In Barcelona, Catalonia and the hearts of the people, FC Barcelona really does stand for “more than a club”. Catalan Identity
For almost the entire history of FC Barcelona, political repression of the Catalan nation by Spain’s centralist governments meant supporting Barça was the only way of expressing national identity, the only way that didn’t lead to jail, ruin or murder that is. (And there have even been exceptions there, too.)
The club’s colours came to represent the forbidden flag of Catalonia,
the oldest national flag
However, it wasn’t always easy. In 1925, when a brass band from an English ship was invited to play at a match the Englishmen unwittingly put their foot in it by playing the Spanish national anthem before the Catalan crowd.
The resulting booing and jeering led the Madrid government to close down the stadium.
In 1936 while defending Spain against Franco’s military uprising, FC Barcelona's president and Catalan politician Josep Sunyol was captured outside Madrid and shot without trial at the roadside by Franco’s troops.
In 1943 Barça lost the semi-finals of the Generalisimo Cup 11-1 to Real Madrid; after a visit by the police to their changing rooms and being informed that they had the chance –or else!– to make up for Catalonia’s sins in resisting Franco’s military coup.
Today, in seemingly freer times, the Club stands for much the same, and Futbol Club Barcelona is much more popular and more meaningful even than the recently contrived Catalonia national team.
A match against Real Madrid is much more than a game of football no matter what the league or cup stakes –it’s a political event where a stateless nation does battle against its enemy’s champion and in which a Catalan victory is celebrated as the vindication of the nation’s values and identity.
An integral part of the Club’s values are the strong Catalan currents of universality and inclusion, of embracing people of all origins.
Just as the club itself was founded by foreigners and has always welcomed players from other countries and cultures, Catalan society has welcomed the many immigrants from other areas of Spain. These came to Barcelona in search of a more open social structure and the prosperity Catalonia’s economic growth could provide.
As Barça fans they have found it easier to feel part of the city’s life and their sense of belonging and identity with their new home has, in good measure, been forged and strengthened by their association with the club.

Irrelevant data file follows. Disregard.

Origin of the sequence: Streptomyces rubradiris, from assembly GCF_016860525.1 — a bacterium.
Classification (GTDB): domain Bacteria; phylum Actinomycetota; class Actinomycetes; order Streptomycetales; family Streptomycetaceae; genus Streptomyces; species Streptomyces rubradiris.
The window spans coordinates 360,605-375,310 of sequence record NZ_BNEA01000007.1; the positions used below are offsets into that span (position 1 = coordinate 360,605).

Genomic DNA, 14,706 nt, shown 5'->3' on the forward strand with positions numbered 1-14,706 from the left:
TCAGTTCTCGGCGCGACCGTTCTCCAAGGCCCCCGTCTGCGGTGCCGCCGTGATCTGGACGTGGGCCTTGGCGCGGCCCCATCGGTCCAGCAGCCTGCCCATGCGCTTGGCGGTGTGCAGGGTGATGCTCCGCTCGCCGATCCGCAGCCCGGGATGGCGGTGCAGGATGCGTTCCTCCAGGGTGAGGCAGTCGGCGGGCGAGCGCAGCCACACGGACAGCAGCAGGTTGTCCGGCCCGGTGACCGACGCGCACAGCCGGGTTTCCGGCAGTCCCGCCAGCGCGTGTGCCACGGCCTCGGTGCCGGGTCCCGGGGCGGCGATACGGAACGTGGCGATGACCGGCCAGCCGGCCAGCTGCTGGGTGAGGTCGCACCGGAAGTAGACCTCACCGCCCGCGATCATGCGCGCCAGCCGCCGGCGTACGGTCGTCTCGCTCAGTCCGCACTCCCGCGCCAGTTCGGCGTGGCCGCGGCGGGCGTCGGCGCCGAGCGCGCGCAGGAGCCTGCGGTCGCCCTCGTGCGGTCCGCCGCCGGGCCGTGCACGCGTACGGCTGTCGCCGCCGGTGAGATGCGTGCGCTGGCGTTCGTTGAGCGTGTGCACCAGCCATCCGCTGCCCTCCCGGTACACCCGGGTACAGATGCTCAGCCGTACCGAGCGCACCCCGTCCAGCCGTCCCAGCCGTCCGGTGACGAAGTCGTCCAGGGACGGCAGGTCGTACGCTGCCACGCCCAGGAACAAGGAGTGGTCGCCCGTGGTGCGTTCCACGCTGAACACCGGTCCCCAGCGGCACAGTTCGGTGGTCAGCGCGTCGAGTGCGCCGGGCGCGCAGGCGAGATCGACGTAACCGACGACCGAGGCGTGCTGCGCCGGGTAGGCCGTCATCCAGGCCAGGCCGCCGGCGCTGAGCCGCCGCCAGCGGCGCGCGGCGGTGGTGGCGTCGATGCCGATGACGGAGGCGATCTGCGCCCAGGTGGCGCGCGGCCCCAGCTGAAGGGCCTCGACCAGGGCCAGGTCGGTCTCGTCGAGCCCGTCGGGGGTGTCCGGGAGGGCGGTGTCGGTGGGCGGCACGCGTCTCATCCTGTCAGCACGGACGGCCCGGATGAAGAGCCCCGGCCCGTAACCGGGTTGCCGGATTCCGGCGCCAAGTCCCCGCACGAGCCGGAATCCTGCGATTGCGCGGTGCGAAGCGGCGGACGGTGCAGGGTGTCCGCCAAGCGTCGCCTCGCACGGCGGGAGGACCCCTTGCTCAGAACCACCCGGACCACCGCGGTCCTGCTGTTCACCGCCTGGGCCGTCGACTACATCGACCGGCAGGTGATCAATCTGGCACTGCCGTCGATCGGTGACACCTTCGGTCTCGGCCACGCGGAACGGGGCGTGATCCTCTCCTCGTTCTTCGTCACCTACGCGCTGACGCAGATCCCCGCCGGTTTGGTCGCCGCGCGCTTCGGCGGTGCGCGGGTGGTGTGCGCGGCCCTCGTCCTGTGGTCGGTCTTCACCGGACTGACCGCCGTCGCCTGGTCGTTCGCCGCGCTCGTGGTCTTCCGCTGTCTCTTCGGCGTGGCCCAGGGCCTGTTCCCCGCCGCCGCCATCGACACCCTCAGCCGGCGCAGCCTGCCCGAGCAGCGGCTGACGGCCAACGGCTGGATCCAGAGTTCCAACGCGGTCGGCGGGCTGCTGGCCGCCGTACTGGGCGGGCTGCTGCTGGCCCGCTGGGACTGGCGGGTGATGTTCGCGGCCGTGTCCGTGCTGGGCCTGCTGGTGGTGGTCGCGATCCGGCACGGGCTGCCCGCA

Today, many of the almost 57 million estimated supporters live outside Catalonia.
A marvellous manifestation of the clubs inclusive spirit is La Masía, the youth training centre where youngsters from all over the world live together, study and work towards perfecting their footballing skills and education.
A friend of mine never tires of telling how he once stranded over the weekend in a small village in a remote rural district of southern Morocco.
On discovering he was from Barcelona, a kindly native took him to the local Barça supporters club –a tiny café with a satellite dish– to watch the weekly game.
The locals, clad in claret and blue, immediately made him feel at home and he reports that their knowledge and understanding of the Club was just as extensive as their Catalan cousins’.
So instead of his usual Estrella he sat sipping mint tea and enjoying the match. He was by no means the first foreign fan to do that there…
I myself have watched a Champions League game from on a roof-top terrace in Fes, though support there was somewhate divided between Barça and the opposing team.
The President of Spain –born in a town that prides itself on speaking the purest Castilian– claims to be a Barça supporter. I doubt this is due to his nationalistic support for an independent Catalonia, but it may have to do with the way the Club –in contrast to many owned by rich megalomaniacs– stands for a democratic approach to governance.
FC Barcelona is one of the few clubs owned by its 175,000 members, members who choose the President and Board in elections.
FC Barcelona also values solidarity and the club pays UNICEF 2,000,000 euros per year to wear their logo on the team’s shirt.
Barcelona also donates 0,7% of its income to the FC Barcelona Foundation and adheres to Millennium Development Goals.
UNESCO has just awarded FC Barcelona Foundation its international award in recognition of “its adhesion to the United Nations Millennium Development Goals and its pioneering alliances with international organisations like Unicef, UNESCO and ACNUR, in the fight against extreme poverty and sickness affecting the most vulnerable members of society, promoting universal education and gender equality, fighting racism and using sport to defend the values of civilian duty, freedom and democracy, which have always been values that FC Barcelona has exemplified.”
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